By Sarah Morgan
Internet users are selling themselves to Google — and for cheap.
The web giant’s Screenwise program offers consumers the opportunity to let Google track their internet activity — and get paid for it. Google offers participating “panelists” a $5 Amazon gift card for signing up, and additional $5 gift cards every three months, up to $25 total. But given that experts estimate an individual’s personal data can be worth as much as $5,000, consumers who sign up may be selling themselves short. “I’d probably want a little bit more,” says David Jacobs, a consumer privacy fellow at the Electronic Privacy Information Center, a nonprofit focused on privacy, civil liberties, and technology issues.
But for all the concerns over Internet privacy, Google is actually having to turn people away. The site currently says “we are overwhelmed by your interest at the moment” and doesn’t allow new sign-ups.
To be sure, this is an entirely opt-in program, and consumers have been joining focus groups and letting Nielsen spy on their TV habits for small fees or prizes for years. The program also doesn’t create targeted ads, and that kind of information is generally worth more money than aggregate data about general browsing habits. A spokesman for Google says, “This is a small, optional, online panel, similar to others run by many web and media companies.”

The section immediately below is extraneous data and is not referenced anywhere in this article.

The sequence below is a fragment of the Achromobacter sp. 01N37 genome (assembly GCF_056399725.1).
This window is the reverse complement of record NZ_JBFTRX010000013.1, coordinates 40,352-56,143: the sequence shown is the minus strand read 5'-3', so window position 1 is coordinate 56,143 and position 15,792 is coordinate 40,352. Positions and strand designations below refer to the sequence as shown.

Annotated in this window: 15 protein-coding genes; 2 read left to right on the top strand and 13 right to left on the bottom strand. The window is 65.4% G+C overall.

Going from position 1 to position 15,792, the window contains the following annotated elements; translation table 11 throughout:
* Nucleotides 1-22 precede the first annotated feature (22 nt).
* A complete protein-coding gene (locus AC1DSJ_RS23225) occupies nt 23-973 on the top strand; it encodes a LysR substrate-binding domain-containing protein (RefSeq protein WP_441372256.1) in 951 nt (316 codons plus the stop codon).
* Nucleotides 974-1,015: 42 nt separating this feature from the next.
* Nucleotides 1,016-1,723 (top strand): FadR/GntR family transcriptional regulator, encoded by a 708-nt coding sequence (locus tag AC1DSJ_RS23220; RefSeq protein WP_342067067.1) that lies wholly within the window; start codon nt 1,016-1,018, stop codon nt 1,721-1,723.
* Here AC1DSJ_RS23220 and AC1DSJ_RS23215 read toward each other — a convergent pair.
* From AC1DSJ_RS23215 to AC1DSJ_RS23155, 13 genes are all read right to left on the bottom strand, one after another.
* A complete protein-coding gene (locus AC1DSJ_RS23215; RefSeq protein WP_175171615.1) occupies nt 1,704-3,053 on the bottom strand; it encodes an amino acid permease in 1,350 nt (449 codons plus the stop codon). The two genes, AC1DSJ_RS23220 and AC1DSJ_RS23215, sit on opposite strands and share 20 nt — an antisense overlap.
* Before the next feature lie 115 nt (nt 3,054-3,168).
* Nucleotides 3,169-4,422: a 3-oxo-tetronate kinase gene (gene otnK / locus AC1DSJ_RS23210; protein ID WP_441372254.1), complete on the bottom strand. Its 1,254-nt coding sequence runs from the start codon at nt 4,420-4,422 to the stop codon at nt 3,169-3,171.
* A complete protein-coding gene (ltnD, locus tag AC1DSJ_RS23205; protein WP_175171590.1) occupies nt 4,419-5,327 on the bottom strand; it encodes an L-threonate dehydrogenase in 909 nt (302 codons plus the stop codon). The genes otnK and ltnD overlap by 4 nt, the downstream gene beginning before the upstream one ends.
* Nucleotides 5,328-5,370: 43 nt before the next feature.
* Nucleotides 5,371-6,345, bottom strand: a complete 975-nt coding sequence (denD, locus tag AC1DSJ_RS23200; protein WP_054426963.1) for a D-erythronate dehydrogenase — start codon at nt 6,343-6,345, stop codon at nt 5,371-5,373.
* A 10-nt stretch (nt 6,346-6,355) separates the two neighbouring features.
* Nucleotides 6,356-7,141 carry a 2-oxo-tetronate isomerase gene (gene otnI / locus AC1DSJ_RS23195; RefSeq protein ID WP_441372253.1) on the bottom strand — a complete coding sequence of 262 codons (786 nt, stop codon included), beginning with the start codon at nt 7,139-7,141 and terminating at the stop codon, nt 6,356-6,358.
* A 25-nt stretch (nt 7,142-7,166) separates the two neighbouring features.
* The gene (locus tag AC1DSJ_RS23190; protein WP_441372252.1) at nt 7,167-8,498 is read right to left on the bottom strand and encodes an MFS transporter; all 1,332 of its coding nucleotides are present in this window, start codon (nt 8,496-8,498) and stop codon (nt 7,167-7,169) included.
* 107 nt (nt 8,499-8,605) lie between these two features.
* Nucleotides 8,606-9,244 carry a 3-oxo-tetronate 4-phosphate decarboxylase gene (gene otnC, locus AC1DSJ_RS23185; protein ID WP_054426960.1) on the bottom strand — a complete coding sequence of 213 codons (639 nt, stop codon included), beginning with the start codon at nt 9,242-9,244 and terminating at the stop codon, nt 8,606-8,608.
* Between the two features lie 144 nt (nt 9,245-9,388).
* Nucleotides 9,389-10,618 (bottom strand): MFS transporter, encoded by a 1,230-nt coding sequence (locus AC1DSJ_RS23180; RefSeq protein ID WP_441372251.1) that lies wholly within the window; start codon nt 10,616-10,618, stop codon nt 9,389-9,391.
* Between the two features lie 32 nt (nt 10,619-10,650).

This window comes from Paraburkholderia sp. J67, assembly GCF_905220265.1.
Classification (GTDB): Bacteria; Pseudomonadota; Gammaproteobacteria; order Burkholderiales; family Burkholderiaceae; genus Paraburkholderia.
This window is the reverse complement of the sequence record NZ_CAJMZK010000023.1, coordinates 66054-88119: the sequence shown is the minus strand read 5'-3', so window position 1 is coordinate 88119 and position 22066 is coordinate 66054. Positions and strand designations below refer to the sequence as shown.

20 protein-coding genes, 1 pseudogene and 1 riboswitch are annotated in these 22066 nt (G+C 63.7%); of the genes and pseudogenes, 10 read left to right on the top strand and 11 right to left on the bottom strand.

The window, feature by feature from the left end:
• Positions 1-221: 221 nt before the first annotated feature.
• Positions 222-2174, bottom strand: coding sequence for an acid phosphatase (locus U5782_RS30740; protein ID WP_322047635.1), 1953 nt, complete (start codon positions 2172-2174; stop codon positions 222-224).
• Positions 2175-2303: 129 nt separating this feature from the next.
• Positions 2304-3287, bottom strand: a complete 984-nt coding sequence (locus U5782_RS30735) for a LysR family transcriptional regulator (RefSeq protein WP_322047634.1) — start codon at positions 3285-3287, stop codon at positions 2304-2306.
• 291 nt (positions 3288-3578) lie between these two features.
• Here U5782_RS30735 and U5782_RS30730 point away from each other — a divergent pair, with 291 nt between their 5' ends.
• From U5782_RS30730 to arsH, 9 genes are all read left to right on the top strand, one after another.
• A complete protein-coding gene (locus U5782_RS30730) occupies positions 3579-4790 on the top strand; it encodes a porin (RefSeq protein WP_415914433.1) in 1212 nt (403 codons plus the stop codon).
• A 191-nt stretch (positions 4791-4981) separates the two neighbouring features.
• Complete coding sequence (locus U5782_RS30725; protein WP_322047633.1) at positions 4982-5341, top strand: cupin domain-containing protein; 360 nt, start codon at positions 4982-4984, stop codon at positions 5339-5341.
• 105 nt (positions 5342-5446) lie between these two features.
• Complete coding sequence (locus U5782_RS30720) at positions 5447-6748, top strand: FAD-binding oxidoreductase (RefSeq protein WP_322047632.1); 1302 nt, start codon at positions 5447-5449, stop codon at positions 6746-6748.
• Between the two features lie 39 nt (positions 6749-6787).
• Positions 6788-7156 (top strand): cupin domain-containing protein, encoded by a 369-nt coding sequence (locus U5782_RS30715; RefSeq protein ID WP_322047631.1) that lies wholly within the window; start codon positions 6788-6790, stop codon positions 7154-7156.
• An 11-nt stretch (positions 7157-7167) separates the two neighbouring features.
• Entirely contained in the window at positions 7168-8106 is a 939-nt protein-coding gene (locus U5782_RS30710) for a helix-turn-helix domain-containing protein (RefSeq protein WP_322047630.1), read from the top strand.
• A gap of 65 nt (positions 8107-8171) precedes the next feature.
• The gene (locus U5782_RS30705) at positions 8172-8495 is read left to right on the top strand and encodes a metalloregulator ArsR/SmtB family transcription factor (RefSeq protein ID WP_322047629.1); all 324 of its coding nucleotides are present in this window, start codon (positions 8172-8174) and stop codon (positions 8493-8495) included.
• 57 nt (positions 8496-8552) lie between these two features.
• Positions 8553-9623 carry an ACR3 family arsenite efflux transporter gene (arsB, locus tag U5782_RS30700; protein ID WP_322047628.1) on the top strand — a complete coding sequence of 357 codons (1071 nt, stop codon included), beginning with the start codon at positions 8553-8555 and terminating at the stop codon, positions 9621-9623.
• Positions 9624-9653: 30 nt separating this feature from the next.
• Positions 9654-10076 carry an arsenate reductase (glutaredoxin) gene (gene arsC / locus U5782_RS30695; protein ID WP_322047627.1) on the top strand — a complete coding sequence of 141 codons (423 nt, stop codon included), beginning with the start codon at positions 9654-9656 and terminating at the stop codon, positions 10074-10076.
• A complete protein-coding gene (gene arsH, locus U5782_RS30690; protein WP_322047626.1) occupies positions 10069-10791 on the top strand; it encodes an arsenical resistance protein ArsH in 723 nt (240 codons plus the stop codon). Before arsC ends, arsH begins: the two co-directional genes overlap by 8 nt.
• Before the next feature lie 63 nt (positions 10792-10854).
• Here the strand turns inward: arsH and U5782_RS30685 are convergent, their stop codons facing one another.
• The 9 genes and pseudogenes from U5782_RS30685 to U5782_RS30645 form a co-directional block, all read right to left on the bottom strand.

Google already tracks what sites people using its Chrome browser visit, as well as what people search for. This program likely allows for more in-depth tracking, potentially including information like how long a user stays on a particular site, or possibly even where their mouse moves on a page, Jacobs says. The basic description Google provides simply says users will let Google see “the sites you visit and how you use them.”
The bigger question, Jacobs says, is what programs like this do to our conception of privacy and what it’s worth. Does a $5 price tag “devalue privacy,” or does creating a clear marketplace for data increase the value of something most of us are currently just giving away? “It might just be something that causes people to realize that their information has monetary value in a way that they didn’t realize before,” he says.